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Less Can Be More

Hugh Robjohns and I often visit colleges and universities to talk to students and occasionally to look over their recording projects. We’re often surprised by just how many tracks get used in some projects, even when only three or four musicians are involved.

Paul White in his studio, 2017.Both Hugh and I started recording back in the days when a four-track, open-reel tape recorder was considered the height of what a private studio could ever hope to own. When recording a band, the usual approach was to record three tracks with the band’s rhythm section and maybe a rhythm guitar playing live, bounce those down to the fourth track and then record two new parts over two of the originally recorded tracks. Drums would often be mixed and then recorded to a single tape track and a popular dodge was to mix the rhythm guitar and bass onto a single track as EQ could be used to make slight alterations to their perceived balance. The same procedure could be repeated to record two more tracks over two of the three now redundant original tracks, again bouncing these down to the remaining original track.

That freed up two tracks for overdubs — usually lead vocals and guitar solos. This approach involved much ‘burning of bridges’ as it was necessary to visualise the balance requirements of the final piece when bouncing down as there was no going back once the original tracks had been re-used. Getting an eight-track machine, and later a 16-track machine, really took the pressure off — then along came the DAW with a much greater maximum track count — and that most wondrous of things, the Undo button.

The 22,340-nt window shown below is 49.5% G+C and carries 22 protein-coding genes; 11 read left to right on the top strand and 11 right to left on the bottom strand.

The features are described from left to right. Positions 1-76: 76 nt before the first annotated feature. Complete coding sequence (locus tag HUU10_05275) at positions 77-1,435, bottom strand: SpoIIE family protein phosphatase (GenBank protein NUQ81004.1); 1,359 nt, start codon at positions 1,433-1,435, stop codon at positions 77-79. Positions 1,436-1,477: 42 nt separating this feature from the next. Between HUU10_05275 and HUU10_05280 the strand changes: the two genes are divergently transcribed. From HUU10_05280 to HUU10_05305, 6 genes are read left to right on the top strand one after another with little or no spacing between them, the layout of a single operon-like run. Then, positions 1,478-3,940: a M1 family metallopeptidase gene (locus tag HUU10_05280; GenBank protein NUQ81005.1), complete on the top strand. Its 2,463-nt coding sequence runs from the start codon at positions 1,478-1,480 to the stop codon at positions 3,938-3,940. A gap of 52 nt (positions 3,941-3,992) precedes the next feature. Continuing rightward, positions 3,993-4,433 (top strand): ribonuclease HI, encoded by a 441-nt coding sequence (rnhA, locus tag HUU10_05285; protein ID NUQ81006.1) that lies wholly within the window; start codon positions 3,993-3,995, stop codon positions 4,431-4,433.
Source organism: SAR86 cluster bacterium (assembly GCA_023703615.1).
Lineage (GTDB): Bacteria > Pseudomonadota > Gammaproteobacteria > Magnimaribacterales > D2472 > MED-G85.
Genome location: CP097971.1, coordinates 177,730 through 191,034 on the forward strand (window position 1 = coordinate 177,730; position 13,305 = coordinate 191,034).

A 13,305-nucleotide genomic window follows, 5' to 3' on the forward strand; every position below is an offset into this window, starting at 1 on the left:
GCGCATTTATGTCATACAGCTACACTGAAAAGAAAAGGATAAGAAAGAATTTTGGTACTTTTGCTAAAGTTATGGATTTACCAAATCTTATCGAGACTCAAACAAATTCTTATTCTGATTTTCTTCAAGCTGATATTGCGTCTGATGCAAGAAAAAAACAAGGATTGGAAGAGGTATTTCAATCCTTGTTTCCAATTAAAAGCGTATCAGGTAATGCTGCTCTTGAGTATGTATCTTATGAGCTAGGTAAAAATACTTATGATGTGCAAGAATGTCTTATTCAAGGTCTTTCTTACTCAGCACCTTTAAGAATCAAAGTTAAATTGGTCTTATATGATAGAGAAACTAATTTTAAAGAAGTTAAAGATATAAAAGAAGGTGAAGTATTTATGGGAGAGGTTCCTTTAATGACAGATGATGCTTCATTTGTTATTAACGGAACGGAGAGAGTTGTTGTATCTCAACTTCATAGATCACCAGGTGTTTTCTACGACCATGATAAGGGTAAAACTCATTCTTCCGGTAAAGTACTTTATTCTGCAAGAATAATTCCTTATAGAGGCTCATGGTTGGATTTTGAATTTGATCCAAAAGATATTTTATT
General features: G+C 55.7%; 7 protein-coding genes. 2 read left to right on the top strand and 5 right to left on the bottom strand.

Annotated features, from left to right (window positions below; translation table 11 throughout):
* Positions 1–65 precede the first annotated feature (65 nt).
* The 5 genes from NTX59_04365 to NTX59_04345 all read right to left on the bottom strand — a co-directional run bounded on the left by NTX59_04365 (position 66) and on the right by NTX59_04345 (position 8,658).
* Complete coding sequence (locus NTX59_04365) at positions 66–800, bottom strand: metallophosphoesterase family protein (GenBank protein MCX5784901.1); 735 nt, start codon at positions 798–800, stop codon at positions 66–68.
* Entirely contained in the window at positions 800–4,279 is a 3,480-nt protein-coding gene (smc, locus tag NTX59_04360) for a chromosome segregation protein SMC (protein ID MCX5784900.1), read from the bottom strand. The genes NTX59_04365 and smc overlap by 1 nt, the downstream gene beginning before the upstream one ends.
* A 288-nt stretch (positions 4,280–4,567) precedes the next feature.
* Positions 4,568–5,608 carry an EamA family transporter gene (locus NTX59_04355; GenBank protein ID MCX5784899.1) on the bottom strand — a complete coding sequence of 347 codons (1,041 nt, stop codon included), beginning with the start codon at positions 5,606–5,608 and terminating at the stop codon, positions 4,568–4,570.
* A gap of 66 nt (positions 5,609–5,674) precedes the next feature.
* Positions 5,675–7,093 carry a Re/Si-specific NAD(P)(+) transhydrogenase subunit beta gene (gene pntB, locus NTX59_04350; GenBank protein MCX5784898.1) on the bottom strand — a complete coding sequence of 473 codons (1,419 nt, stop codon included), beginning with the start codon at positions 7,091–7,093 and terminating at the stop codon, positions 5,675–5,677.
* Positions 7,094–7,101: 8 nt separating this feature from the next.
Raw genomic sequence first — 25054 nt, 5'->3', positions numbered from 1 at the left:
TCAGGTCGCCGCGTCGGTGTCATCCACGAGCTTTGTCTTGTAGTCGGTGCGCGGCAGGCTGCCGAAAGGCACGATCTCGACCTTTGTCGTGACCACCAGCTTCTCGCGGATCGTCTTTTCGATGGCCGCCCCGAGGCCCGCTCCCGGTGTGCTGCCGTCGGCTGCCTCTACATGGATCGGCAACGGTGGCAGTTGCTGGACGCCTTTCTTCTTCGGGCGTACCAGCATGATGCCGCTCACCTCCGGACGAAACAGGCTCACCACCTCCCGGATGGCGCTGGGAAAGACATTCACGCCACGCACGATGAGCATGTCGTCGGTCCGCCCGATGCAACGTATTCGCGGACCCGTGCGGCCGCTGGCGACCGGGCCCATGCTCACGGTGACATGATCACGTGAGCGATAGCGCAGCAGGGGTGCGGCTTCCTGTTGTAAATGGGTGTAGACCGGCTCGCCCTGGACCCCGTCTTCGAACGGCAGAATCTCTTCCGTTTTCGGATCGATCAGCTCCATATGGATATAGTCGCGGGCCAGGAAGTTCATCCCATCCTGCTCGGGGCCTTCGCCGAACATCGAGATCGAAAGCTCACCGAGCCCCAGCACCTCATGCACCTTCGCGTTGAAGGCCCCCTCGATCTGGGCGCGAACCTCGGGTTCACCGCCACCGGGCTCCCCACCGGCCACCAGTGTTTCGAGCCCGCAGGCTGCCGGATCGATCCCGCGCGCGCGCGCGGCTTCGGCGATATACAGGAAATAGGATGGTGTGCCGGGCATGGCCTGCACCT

What Hugh and I have noticed is that having so many tracks available has raised the temptation to put off many decisions until the final mix, but the trade-off is that you end up with a huge number of tracks to deal with. A recent example included six or more tracks of the same basic acoustic guitar rhythm part recorded with a bunch of different mics and perhaps a DI for good measure. Then there’s the temptation to start mixing the different mics, which invites all kinds of phase-related problems. The same thing has been observed with electric guitar parts and drum kits so it isn’t unusual to find over 100 tracks used for a simple guitar, drums, bass and vocals recording. Usually just tuning the drum kit properly makes a much bigger difference than having four different sets of room mics and two sets of overheads.

Managing so many tracks isn’t easy, and while having some contingency tracks can be a good idea (such as clean electric guitar and bass DI feeds for reamping), the end result is generally better if care is taken to position the appropriate mic in the appropriate place to start with so as to capture the desired sound from the outset. A bit more time spent at the start of a session makes the rest of the job go much more smoothly and makes mixing far easier too.